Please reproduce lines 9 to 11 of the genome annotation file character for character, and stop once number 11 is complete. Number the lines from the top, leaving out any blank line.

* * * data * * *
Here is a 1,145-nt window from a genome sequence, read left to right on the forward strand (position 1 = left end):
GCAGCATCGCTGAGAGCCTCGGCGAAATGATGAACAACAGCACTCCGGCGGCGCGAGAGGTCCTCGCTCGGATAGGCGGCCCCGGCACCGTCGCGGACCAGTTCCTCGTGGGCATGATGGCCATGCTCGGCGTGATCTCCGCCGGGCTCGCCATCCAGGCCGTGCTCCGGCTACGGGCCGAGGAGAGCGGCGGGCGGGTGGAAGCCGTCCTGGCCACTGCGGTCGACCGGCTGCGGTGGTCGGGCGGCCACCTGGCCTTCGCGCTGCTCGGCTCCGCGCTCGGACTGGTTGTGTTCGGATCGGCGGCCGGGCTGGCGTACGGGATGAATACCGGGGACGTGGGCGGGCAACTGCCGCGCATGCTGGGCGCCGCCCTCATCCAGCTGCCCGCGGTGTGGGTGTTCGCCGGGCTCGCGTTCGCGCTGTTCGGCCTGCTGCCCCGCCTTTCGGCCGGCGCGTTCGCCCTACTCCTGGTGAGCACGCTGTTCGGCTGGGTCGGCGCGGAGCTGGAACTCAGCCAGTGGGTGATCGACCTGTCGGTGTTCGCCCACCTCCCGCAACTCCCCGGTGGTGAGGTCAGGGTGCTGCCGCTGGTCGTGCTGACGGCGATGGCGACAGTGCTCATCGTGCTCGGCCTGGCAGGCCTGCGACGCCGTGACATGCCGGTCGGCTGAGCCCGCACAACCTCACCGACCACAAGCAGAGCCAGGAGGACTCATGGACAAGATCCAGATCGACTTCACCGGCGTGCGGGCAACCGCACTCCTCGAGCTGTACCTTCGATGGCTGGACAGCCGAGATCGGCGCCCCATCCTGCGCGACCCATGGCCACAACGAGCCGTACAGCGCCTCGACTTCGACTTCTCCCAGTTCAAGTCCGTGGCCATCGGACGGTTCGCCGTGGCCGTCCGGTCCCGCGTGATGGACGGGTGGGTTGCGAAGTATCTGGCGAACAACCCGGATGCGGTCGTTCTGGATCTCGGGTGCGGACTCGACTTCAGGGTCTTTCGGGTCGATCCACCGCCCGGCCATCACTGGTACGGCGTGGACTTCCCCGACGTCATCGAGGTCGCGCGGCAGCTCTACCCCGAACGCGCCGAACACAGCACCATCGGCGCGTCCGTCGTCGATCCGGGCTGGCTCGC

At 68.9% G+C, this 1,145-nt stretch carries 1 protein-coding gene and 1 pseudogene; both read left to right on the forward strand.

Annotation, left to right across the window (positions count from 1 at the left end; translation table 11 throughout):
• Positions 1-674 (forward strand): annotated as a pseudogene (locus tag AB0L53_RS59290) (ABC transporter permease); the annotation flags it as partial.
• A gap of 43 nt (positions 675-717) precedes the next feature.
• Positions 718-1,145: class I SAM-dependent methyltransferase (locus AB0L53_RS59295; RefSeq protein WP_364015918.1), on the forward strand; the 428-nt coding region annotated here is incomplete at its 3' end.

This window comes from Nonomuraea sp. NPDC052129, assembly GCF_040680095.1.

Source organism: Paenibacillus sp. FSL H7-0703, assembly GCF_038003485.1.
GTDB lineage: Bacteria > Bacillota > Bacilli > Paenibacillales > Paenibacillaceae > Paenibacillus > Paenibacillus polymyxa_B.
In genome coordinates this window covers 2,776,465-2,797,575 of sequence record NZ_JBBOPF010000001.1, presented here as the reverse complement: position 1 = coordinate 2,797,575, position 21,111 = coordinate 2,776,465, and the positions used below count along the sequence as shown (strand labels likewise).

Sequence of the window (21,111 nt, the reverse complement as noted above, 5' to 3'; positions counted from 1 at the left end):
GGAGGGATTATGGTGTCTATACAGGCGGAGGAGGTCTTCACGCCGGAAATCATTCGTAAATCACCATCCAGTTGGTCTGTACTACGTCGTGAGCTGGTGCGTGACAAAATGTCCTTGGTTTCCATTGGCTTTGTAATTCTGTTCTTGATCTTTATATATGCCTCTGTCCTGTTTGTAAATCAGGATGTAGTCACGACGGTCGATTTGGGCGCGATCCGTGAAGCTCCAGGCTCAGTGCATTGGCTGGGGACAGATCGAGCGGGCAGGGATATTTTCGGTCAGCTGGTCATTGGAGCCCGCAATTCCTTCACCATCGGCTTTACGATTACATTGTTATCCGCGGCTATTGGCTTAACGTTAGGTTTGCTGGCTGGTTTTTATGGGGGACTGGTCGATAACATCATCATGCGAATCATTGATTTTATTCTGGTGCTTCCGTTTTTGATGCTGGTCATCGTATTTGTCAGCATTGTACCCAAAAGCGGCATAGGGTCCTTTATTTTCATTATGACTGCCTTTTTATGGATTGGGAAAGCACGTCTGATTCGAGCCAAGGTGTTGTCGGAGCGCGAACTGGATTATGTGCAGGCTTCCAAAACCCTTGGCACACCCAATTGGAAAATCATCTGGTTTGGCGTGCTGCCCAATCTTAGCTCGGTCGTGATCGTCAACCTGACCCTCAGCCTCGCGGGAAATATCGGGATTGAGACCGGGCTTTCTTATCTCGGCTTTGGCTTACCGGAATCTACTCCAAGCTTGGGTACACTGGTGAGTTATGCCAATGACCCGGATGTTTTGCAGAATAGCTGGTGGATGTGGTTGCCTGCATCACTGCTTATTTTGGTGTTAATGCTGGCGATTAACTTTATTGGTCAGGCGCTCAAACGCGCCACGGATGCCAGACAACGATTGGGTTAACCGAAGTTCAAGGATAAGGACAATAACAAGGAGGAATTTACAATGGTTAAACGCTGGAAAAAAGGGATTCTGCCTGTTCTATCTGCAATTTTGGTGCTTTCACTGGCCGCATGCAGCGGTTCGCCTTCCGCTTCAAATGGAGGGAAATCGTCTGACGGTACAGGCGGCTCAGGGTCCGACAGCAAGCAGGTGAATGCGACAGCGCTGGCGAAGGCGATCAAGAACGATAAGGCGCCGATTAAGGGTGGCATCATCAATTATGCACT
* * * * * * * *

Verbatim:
Source organism: Paenibacillus sp. FSL H7-0703, assembly GCF_038003485.1.
GTDB lineage: Bacteria > Bacillota > Bacilli > Paenibacillales > Paenibacillaceae > Paenibacillus > Paenibacillus polymyxa_B.
In genome coordinates this window covers 2,776,465-2,797,575 of sequence record NZ_JBBOPF010000001.1, presented here as the reverse complement: position 1 = coordinate 2,797,575, position 21,111 = coordinate 2,776,465, and the positions used below count along the sequence as shown (strand labels likewise).